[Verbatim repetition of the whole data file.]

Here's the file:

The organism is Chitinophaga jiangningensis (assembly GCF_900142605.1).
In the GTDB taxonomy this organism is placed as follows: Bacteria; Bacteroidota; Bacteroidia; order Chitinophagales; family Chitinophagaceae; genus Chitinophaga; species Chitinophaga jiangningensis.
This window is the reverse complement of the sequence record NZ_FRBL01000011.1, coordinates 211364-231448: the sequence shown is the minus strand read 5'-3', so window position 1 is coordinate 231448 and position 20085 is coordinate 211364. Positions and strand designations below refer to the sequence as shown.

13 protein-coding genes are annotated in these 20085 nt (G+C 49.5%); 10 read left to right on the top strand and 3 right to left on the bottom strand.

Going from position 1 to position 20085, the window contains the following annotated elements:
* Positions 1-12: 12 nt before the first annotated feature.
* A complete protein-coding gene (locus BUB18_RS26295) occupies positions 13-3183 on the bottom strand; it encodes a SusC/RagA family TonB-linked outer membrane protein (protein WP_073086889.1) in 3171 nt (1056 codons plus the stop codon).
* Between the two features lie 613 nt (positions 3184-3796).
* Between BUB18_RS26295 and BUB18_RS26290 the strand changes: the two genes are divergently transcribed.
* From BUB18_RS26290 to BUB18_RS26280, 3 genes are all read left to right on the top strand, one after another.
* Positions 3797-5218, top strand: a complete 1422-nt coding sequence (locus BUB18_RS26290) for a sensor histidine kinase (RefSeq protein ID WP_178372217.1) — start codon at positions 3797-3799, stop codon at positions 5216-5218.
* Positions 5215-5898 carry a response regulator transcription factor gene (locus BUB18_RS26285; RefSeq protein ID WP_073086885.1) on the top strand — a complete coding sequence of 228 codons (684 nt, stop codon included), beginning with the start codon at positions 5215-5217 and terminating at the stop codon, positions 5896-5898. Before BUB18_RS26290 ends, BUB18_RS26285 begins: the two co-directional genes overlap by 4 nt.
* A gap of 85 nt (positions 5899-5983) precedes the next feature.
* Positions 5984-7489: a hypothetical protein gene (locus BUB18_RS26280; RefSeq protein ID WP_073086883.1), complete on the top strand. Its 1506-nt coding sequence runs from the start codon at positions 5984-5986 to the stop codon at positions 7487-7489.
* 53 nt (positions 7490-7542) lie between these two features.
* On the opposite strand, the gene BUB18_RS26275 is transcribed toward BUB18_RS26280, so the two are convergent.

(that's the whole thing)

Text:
The organism is Chitinophaga jiangningensis (assembly GCF_900142605.1).
In the GTDB taxonomy this organism is placed as follows: Bacteria; Bacteroidota; Bacteroidia; order Chitinophagales; family Chitinophagaceae; genus Chitinophaga; species Chitinophaga jiangningensis.
This window is the reverse complement of the sequence record NZ_FRBL01000011.1, coordinates 211364-231448: the sequence shown is the minus strand read 5'-3', so window position 1 is coordinate 231448 and position 20085 is coordinate 211364. Positions and strand designations below refer to the sequence as shown.

13 protein-coding genes are annotated in these 20085 nt (G+C 49.5%); 10 read left to right on the top strand and 3 right to left on the bottom strand.

Going from position 1 to position 20085, the window contains the following annotated elements:
* Positions 1-12: 12 nt before the first annotated feature.
* A complete protein-coding gene (locus BUB18_RS26295) occupies positions 13-3183 on the bottom strand; it encodes a SusC/RagA family TonB-linked outer membrane protein (protein WP_073086889.1) in 3171 nt (1056 codons plus the stop codon).
* Between the two features lie 613 nt (positions 3184-3796).
* Between BUB18_RS26295 and BUB18_RS26290 the strand changes: the two genes are divergently transcribed.
* From BUB18_RS26290 to BUB18_RS26280, 3 genes are all read left to right on the top strand, one after another.
* Positions 3797-5218, top strand: a complete 1422-nt coding sequence (locus BUB18_RS26290) for a sensor histidine kinase (RefSeq protein ID WP_178372217.1) — start codon at positions 3797-3799, stop codon at positions 5216-5218.
* Positions 5215-5898 carry a response regulator transcription factor gene (locus BUB18_RS26285; RefSeq protein ID WP_073086885.1) on the top strand — a complete coding sequence of 228 codons (684 nt, stop codon included), beginning with the start codon at positions 5215-5217 and terminating at the stop codon, positions 5896-5898. Before BUB18_RS26290 ends, BUB18_RS26285 begins: the two co-directional genes overlap by 4 nt.
* A gap of 85 nt (positions 5899-5983) precedes the next feature.
* Positions 5984-7489: a hypothetical protein gene (locus BUB18_RS26280; RefSeq protein ID WP_073086883.1), complete on the top strand. Its 1506-nt coding sequence runs from the start codon at positions 5984-5986 to the stop codon at positions 7487-7489.
* 53 nt (positions 7490-7542) lie between these two features.
* On the opposite strand, the gene BUB18_RS26275 is transcribed toward BUB18_RS26280, so the two are convergent.